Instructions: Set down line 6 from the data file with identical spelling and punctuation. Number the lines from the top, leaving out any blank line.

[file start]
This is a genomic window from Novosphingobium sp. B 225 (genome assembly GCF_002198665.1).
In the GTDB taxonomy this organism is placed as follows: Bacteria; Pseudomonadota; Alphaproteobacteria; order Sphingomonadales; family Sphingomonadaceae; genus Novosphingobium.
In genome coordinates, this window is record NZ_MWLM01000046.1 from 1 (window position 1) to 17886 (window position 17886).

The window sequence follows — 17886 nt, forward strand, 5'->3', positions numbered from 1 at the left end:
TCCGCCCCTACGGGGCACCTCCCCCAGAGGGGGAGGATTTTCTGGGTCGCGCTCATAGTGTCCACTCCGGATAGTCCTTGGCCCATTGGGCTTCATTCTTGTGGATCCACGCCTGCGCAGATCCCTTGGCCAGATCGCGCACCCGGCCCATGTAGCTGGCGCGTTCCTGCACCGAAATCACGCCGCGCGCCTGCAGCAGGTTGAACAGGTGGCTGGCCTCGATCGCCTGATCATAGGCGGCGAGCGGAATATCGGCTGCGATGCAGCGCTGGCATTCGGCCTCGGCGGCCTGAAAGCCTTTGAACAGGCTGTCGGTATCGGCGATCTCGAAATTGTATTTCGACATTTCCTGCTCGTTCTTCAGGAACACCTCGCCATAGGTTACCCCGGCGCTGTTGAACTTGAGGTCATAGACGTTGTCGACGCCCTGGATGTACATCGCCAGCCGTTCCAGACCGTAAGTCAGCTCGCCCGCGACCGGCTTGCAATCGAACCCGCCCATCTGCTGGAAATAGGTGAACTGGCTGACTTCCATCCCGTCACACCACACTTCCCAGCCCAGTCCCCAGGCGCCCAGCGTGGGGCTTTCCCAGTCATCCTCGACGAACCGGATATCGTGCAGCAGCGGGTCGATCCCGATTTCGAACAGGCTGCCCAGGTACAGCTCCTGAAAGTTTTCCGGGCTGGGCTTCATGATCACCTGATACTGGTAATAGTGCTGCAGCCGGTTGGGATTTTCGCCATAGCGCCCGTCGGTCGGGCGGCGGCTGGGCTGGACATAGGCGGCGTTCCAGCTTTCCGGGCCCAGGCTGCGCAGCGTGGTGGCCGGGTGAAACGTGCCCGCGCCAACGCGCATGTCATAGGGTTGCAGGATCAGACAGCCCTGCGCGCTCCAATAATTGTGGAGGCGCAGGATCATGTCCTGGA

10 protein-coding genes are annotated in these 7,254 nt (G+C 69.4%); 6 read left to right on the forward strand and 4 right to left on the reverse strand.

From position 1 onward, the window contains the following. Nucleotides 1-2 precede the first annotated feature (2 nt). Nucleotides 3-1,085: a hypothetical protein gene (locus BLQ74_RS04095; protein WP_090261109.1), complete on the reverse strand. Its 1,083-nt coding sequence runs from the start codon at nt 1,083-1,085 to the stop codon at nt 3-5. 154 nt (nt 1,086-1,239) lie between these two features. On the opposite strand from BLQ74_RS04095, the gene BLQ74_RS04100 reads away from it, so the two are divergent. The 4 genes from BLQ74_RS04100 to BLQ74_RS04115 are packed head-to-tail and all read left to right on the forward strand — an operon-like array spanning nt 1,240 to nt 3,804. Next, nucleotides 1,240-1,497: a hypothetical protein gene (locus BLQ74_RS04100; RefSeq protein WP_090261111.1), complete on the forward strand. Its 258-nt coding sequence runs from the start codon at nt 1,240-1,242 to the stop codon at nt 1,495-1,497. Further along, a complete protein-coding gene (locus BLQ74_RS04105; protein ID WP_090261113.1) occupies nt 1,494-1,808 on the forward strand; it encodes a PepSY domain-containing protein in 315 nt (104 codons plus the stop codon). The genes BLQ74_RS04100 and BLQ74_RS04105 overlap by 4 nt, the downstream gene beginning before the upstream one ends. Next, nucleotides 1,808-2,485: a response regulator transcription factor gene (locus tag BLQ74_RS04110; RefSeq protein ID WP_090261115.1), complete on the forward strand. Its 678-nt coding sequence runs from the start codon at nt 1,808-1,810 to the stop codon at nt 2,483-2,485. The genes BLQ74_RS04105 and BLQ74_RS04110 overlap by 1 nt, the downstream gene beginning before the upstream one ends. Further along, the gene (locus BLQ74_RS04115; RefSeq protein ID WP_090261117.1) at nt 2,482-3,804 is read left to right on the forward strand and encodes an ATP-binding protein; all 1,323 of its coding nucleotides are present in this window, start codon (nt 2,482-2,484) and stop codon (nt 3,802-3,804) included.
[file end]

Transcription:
10 protein-coding genes are annotated in these 7,254 nt (G+C 69.4%); 6 read left to right on the forward strand and 4 right to left on the reverse strand.